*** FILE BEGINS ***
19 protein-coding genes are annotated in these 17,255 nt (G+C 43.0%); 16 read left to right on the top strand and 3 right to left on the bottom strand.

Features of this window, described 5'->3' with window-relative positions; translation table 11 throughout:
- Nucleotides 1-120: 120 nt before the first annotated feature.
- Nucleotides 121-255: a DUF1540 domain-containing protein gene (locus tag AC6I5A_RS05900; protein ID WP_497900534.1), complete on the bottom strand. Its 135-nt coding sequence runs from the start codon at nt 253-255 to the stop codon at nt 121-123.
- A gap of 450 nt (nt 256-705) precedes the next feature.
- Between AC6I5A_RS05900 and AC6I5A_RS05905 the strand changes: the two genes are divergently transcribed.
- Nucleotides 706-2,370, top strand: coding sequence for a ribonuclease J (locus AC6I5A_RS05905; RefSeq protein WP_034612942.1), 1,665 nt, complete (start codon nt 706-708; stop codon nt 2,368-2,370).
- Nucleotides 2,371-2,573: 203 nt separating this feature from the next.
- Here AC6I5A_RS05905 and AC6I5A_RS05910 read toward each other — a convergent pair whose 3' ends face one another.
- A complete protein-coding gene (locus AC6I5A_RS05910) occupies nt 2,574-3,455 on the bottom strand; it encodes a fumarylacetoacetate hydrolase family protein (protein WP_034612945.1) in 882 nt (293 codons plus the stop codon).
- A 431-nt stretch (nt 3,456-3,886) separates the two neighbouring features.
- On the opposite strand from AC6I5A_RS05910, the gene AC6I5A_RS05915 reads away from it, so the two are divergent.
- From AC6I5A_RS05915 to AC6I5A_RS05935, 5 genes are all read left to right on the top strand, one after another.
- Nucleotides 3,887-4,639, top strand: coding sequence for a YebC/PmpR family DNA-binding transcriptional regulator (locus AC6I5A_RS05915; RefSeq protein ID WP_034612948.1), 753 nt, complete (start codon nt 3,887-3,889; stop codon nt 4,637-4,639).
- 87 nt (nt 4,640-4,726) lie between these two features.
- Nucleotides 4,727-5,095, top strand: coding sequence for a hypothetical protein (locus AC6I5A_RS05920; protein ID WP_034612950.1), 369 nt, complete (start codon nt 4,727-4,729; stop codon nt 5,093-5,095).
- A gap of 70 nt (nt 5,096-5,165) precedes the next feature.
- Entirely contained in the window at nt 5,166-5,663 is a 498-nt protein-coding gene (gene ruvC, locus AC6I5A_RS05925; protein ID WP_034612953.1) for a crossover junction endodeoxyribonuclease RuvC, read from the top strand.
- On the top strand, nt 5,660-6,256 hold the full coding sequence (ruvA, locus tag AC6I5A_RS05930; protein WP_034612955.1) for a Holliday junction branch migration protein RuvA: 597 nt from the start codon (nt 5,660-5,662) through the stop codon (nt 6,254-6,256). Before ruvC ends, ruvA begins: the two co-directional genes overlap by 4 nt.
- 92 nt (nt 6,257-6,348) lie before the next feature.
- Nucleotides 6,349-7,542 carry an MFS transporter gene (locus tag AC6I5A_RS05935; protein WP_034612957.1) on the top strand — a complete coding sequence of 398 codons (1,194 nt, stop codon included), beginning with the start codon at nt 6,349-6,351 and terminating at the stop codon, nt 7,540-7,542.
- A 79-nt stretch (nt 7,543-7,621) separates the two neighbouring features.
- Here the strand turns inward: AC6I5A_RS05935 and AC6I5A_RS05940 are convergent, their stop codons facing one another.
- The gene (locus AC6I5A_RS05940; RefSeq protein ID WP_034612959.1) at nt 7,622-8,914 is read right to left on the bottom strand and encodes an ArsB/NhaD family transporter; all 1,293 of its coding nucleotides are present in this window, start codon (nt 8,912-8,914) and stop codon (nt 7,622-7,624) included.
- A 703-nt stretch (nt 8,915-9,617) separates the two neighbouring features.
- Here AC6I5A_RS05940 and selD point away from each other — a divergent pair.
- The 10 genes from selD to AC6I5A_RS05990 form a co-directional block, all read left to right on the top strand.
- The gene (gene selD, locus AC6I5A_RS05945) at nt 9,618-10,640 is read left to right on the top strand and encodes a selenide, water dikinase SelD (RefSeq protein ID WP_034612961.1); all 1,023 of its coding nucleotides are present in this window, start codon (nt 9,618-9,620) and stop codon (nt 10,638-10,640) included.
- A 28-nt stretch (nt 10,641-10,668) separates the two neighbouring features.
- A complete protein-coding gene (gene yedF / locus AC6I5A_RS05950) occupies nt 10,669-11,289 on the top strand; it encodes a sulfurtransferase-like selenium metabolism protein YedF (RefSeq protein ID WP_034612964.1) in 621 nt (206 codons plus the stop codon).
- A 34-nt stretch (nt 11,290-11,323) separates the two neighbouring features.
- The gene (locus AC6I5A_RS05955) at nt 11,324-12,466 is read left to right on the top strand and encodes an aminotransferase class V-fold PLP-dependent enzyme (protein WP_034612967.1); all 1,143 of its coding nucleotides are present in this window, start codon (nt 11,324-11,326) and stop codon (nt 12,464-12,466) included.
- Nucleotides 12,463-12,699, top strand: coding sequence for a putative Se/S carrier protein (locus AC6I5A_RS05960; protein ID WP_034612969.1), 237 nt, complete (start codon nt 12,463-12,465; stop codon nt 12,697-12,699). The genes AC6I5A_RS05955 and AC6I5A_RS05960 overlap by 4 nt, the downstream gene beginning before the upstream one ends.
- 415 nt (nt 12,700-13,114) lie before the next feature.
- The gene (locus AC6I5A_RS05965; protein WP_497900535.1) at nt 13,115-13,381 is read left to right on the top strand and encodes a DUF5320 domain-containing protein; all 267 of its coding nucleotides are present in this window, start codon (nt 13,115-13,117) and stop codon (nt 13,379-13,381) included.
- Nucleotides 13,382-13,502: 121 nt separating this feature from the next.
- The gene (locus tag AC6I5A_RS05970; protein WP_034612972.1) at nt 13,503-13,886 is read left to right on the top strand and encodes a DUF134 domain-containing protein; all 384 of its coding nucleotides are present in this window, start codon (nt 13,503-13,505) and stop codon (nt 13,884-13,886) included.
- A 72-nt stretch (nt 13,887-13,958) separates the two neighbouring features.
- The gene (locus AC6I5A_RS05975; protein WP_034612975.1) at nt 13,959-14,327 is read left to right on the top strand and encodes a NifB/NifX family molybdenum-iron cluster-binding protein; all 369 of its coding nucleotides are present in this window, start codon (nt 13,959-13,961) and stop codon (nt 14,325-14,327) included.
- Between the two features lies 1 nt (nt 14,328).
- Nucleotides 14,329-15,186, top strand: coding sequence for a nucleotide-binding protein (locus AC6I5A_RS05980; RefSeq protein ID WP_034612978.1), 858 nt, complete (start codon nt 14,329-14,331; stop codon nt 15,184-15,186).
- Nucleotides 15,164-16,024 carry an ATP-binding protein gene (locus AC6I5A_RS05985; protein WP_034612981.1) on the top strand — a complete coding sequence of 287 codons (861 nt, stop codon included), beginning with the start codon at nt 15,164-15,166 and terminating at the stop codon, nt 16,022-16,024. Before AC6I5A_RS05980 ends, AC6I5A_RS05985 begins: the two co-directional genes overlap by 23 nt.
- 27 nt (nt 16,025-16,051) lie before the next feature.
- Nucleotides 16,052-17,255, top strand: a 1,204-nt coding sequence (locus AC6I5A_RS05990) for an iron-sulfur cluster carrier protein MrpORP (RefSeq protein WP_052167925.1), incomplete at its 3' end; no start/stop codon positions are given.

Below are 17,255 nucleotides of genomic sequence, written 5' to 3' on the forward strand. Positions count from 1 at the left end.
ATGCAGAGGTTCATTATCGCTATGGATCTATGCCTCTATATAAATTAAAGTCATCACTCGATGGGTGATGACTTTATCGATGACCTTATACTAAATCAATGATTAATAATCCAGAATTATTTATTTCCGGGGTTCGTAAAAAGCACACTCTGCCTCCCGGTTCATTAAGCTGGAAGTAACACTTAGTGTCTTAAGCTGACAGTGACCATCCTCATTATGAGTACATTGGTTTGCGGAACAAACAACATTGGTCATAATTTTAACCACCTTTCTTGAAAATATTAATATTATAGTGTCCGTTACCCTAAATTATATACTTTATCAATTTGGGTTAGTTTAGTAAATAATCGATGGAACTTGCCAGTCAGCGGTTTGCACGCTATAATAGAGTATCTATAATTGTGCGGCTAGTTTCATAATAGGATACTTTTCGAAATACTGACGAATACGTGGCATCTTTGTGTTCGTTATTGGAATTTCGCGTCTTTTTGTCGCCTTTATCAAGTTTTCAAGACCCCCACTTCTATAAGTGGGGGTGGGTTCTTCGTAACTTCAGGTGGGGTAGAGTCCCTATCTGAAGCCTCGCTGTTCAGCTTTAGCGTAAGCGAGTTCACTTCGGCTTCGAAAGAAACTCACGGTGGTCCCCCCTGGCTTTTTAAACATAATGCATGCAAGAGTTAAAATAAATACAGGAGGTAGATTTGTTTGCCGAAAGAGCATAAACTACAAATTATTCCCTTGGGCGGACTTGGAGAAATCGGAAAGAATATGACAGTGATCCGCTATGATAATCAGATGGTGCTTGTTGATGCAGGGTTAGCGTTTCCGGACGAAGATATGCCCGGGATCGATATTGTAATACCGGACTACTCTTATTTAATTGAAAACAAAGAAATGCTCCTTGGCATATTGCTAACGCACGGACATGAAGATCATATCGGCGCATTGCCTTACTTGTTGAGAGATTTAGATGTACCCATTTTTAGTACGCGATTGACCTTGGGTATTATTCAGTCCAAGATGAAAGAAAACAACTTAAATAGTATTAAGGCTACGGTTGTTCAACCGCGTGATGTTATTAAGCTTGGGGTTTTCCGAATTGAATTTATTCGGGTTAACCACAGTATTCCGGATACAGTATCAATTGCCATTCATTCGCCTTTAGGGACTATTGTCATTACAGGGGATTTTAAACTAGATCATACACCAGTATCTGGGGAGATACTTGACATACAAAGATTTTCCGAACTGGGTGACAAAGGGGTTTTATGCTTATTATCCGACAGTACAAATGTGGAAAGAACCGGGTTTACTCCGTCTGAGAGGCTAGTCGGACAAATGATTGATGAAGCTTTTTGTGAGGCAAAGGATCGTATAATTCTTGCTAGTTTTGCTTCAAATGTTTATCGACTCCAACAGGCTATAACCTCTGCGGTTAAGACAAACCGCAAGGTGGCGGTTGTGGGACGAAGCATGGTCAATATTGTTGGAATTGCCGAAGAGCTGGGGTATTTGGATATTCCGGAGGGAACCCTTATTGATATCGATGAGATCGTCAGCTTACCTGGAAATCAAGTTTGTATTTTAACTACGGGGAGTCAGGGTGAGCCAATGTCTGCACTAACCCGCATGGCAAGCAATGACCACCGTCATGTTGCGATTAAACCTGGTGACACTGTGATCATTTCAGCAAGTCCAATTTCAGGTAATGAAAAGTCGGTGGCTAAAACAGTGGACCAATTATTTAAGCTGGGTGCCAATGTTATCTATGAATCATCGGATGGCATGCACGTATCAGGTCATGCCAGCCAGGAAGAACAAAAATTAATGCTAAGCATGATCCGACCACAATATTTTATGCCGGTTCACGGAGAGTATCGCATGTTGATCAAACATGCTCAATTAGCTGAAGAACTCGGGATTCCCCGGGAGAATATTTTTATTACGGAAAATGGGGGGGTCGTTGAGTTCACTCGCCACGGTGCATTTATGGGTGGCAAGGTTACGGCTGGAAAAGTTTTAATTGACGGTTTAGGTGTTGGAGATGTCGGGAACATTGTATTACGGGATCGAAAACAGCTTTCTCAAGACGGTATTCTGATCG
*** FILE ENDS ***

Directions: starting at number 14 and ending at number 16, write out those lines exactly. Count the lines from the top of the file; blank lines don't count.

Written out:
- Nucleotides 3,887-4,639, top strand: coding sequence for a YebC/PmpR family DNA-binding transcriptional regulator (locus AC6I5A_RS05915; RefSeq protein ID WP_034612948.1), 753 nt, complete (start codon nt 3,887-3,889; stop codon nt 4,637-4,639).
- 87 nt (nt 4,640-4,726) lie between these two features.
- Nucleotides 4,727-5,095, top strand: coding sequence for a hypothetical protein (locus AC6I5A_RS05920; protein ID WP_034612950.1), 369 nt, complete (start codon nt 4,727-4,729; stop codon nt 5,093-5,095).